Hi,

BSSE comes into picture = > when you want to calculate the interaction energy of a molecular > assembly (= > say XY). Interaction energy of a molecular assembly is defined as electroni= > c energy of the complete assembly XY (E_XY) minus the sum of the electronic= > energies of individual monomer (E_X + E_Y). The problem is, to > construct t= > he wave function for XY we use more number of basis set functions than for = > X or Y. Therefore, the energy difference (E_XY - E_X -E_Y) gets overestimat= > ed. All the three energies should be calculated using same number > number of= > basis set functions and that is taken care of by the counterpoise method.<= > /div>

Now in your case, if you want to find out the corr= > ect interaction energy of the bio-molecular assembly AB then run CP calcula= > tion on AB to get the BSSE correction (say E_BSSE). So your final interacti= > on energy should be, E_AB - E_A - E_B + E_BSSE. Similarly if you are intere= > sted to find out how stable your intermediate (AB)* is, then calculate its = > interaction energy as, E_(AB)* - E_A - E_B + E*_BSSE. Here E*_BSSE is > the c= > orrection energy obtained from the counterpoise calculation performed > on (A= > B)*.

Hope this helps.

Tha= > nks,
Antarip

class=3D"gmail_quote">
ir=3D"ltr" class=3D"gmail_attr">On Sat, Jun 29, 2019 at 5:01 AM Lee > Jones b= > unglinpie[*]googlemail.com > < f=3D"mailto:owner-chemistry]~[ccl.net">owner-chemistry]~[ccl.net&g > t; wrote:= >
0px 0.8= > ex;border-left:1px solid rgb(204,204,204);padding-left:1ex">
> Sent to CCL by: "Lee=C2=A0 Jones" [bunglinpie|,| /googlemail.com" rel=3D"noreferrer" > target=3D"_blank">googlemail.com] r> > Hi.=C2=A0 I'm after a little guidance regarding Basis Set Superposition= > Error.
>
> I understand what BSSE is and how to perform a counterpoise correction
> using ghost atoms, but my question is a little more fundamental.
>
Considering a bimolecular addition reaction where you have > reactants A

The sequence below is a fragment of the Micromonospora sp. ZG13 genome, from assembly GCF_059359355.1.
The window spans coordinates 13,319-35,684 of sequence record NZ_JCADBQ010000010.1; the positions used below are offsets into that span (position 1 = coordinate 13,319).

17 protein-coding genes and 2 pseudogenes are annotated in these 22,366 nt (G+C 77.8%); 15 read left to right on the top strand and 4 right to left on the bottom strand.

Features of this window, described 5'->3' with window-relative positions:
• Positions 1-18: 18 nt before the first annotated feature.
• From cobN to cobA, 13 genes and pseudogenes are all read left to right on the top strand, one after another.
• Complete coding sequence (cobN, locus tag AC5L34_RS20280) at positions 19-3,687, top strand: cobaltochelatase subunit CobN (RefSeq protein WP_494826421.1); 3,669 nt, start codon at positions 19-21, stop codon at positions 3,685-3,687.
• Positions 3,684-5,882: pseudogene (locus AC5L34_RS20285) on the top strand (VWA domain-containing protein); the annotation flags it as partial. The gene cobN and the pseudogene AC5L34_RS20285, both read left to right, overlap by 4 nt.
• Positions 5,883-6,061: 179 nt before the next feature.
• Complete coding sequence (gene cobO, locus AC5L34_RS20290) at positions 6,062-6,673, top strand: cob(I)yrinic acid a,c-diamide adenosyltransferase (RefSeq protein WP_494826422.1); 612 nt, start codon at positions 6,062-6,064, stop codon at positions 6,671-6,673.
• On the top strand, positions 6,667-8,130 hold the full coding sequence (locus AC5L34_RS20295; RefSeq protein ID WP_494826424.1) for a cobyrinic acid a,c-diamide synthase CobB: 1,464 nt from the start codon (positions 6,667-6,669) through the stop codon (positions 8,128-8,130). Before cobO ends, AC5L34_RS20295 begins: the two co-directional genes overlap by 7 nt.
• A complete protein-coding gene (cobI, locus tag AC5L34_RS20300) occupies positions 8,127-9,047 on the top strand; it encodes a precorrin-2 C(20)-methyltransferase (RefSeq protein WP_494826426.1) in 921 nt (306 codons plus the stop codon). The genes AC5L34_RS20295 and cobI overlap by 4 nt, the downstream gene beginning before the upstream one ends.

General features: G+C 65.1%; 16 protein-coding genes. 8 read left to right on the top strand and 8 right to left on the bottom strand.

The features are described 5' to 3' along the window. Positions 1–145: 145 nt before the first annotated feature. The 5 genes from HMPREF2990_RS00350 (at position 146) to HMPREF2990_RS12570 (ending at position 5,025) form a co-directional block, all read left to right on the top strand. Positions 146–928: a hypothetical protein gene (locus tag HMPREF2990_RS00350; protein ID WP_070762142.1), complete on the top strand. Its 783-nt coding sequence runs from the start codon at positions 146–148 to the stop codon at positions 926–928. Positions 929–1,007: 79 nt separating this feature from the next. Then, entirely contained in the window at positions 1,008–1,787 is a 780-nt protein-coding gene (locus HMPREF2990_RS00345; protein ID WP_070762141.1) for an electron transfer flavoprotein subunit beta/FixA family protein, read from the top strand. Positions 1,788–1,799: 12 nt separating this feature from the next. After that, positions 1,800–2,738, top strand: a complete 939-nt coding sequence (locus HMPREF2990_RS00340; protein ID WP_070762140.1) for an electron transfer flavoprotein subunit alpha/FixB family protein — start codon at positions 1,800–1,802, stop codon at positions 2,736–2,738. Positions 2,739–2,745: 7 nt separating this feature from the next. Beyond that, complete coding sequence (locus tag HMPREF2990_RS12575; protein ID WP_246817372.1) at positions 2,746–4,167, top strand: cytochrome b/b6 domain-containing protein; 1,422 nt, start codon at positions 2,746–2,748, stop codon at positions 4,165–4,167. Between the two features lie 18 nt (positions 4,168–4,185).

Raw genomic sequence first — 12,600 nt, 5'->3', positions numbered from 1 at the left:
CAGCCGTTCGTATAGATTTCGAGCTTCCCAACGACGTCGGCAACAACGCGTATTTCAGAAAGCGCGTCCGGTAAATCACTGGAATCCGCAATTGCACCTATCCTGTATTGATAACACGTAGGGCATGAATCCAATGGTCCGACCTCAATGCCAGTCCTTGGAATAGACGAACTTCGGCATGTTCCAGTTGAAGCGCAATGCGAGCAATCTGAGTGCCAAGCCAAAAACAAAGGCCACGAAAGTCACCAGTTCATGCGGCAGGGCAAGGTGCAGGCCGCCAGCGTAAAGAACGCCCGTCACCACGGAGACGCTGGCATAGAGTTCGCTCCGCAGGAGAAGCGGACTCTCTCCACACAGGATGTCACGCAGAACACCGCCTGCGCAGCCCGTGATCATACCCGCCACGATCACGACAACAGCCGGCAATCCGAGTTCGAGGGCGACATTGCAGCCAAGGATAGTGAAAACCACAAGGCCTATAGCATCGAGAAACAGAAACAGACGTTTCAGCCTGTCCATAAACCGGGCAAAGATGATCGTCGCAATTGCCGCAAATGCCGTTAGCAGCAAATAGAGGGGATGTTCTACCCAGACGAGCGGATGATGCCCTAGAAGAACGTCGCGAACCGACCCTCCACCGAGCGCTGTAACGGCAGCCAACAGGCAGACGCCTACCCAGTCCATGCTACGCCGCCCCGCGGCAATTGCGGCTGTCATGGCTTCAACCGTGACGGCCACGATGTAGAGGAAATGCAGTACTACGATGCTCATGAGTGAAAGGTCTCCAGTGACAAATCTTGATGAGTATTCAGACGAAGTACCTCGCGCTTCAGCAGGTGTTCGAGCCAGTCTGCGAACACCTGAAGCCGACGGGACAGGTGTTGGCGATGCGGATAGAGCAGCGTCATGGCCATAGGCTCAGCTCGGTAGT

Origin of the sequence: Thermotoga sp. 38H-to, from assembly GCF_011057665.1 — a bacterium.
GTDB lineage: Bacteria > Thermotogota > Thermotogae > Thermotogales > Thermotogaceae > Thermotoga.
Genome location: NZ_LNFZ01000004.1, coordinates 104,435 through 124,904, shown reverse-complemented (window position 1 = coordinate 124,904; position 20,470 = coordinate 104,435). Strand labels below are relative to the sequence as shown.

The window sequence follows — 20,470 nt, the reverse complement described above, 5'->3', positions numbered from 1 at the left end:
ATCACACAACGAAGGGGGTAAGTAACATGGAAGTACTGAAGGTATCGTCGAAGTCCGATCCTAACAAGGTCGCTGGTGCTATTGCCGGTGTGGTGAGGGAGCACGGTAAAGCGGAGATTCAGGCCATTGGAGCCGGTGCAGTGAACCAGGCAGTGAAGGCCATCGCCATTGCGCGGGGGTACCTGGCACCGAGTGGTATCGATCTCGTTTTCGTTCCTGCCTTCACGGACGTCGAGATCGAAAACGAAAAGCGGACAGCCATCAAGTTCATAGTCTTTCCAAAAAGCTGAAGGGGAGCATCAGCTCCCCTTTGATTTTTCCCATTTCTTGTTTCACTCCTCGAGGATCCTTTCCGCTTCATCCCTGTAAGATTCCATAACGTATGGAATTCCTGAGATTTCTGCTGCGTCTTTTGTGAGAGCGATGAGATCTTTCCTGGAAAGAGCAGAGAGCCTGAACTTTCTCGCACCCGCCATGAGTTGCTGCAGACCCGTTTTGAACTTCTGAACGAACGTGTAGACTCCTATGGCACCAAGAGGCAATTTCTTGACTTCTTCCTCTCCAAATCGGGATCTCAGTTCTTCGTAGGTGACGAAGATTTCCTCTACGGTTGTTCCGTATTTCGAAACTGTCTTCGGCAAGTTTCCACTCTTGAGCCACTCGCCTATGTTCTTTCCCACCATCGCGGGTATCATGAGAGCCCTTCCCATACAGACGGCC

> and B that proceed to form a single molecule AB via a transition state
> AB*, what species do you actually perform the CP correction on?
>
I read the following article which contains the following > passage:

href=3D"https://scicomp.stackexchange.com/questions/3/what-is- counterpoi= > se-" rel=3D"noreferrer" target=3D"_blank">https://scicomp.stackexchange.com= > /questions/3/what-is-counterpoise-
> correction
>
> "This correction will depend on the geometries of the reactants. When = >
> they are very far from one another, it will be very small: they > don't <= > br> > influence one another. When they are very close, this effect will be >
small, for the same reasoning. It's the intermediate > distances that hav= > e
> the largest BSSE. These are the distances at or approaching the
> transition state, which serves as the bottleneck for the reaction. If > you <= > br> > are not accounting for the artificial improvement near the transition
> state, then you will get an incorrect approximation of the activation
> energy, the energy difference between this transition state and the >
separated-reactant limit."

This seems to > suggest that, to a first approximation, I would only need > > to CP correct the transition state AB* and can effectively ignore BSSE
> for the reactants A and B at infinite distance and for the final > product r> > AB (i.e. the BSSE only has a small effect on the overall reaction
> energy/enthalpy) is this correct.
>
>
> Thanks
>
>
>
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